Free Screening of “The Apple Pushers,” Narrated by Edward Norton

Bardo, one of the five immigrant pushcart vendors in the film

Written and directed by Mary Mazzio, and narrated by Academy Award nominee Edward Norton, “The Apple Pushers” is an inspiring and emotional film that follows five immigrant pushcart vendors who are rolling fresh fruits and vegetables into the so-called “food deserts” of New York City. (Bardo, one of the vendors featured in the film, is pictured above.)

The Apple PushersA food desert is a low-income neighborhood where finding a fresh apple or head of broccoli is extremely difficult; the vendors in “The Apple Pushers” are part of New York City’s Green Carts Initiative, a project designed to bring inexpensive, fresh produce to these areas.

Attend a free screening of “The Apple Pushers” on March 20 at the City University of New York’s School of Public Health at Hunter College. A reception will begin at 6:00pm, followed by the screening at 6:30pm; a panel discussion will follow. To RSVP email spevents@hunter.cuny.edu or call 212-772-4007.

 

A Conversation With Chef Abigail Hitchcock

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“The locavore movement has always made perfect sense to me,” says Abigail Hitchcock, chef at Camaje in Greenwich Village and the newer Abigail in Prospect Heights. We’re sitting on a slouchy couch overlooking the foot traffic on MacDougal Street, sipping wine, as conversation turns to the science of cooking, Hitchcock’s ever-popular cooking classes, and more.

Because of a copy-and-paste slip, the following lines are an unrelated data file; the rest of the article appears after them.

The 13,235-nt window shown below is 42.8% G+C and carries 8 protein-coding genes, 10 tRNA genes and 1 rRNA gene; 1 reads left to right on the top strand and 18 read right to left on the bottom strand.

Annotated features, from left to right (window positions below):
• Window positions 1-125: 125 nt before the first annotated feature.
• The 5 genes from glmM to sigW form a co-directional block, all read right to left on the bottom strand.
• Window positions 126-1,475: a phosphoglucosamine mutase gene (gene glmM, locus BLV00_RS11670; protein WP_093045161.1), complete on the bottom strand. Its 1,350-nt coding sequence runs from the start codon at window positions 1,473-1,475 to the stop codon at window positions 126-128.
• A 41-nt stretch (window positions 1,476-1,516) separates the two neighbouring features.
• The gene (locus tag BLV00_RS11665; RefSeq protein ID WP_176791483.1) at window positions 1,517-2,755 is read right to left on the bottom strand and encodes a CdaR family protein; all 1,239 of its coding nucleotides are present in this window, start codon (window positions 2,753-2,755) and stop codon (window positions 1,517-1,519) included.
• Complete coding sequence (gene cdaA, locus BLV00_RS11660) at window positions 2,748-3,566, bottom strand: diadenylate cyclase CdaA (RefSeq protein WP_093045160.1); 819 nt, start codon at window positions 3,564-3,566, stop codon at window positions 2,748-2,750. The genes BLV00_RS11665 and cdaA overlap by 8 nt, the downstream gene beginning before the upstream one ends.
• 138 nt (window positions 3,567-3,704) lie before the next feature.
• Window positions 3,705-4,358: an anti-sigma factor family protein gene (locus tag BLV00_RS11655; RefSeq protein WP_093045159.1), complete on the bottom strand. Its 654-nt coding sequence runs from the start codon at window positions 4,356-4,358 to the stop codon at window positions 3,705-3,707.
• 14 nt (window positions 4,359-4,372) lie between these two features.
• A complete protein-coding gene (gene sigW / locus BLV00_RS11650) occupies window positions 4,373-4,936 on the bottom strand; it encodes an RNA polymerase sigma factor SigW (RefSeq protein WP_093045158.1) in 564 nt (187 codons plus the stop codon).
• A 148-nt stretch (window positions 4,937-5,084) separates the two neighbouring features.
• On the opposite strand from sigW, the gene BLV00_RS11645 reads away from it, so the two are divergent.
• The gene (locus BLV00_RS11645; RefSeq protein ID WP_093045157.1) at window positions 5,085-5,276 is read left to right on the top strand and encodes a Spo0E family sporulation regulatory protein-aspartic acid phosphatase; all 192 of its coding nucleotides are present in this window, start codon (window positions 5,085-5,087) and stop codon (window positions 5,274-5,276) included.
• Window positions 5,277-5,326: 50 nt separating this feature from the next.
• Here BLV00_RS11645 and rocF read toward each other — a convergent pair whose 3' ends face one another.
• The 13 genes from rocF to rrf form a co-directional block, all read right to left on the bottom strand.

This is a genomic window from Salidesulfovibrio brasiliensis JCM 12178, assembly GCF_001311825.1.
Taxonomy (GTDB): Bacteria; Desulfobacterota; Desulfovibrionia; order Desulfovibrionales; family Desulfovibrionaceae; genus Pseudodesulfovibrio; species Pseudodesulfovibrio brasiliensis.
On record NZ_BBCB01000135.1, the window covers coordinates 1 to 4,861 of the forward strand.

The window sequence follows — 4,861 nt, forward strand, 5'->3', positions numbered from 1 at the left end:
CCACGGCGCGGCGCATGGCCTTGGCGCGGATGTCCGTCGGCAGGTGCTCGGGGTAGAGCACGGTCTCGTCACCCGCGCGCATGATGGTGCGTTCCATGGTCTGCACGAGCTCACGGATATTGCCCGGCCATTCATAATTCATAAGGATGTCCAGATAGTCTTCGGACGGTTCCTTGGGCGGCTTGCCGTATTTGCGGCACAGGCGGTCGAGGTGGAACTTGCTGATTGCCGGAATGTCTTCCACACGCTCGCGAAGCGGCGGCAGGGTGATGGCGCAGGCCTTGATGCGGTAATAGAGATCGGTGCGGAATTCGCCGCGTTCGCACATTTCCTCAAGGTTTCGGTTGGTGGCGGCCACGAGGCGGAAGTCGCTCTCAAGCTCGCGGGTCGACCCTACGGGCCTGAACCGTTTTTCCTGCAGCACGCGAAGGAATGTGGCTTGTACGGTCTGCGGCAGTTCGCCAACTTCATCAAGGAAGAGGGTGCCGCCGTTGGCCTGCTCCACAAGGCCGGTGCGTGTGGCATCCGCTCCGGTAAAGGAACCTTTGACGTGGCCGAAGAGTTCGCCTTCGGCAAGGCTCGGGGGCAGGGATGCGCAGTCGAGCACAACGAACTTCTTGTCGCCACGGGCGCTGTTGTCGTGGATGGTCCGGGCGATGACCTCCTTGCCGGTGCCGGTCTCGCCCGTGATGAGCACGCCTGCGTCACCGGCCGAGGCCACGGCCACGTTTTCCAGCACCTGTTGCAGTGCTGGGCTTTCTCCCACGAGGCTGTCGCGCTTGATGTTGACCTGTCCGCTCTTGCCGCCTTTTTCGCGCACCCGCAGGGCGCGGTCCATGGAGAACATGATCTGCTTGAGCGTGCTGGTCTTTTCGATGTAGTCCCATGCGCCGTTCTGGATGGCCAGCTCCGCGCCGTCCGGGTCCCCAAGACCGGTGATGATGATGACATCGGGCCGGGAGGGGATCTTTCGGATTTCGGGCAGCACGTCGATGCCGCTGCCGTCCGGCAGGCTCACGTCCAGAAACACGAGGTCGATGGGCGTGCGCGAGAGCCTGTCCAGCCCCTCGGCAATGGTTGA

Tell me about one of your favorite dishes on the Camaje menu at the moment.

In the winter, soups are so comforting… we have a market seafood soup that I love. We use a fragrant saffron broth and gently poach whatever fish we have in the kitchen that day. It’s sort of a mock bouillabaisse and so delicious.

How did your cooking classes at Camaje get started? What are people interested in learning?

I was teaching at Williams-Sonoma and during that time, people kept requesting hands-on classes instead of demonstration-only classes. About 3 years into Camaje we launched the cooking classes. The weeknight dinner class is always a hit. People want healthy, quick, go-to dishes where they can easily interchange ingredients. We also teach people how to get started cooking with unfamiliar ingredients. We introduce them to cooking with items like fish sauce, and then the intimidation of using these ingredients at home is gone. Continue reading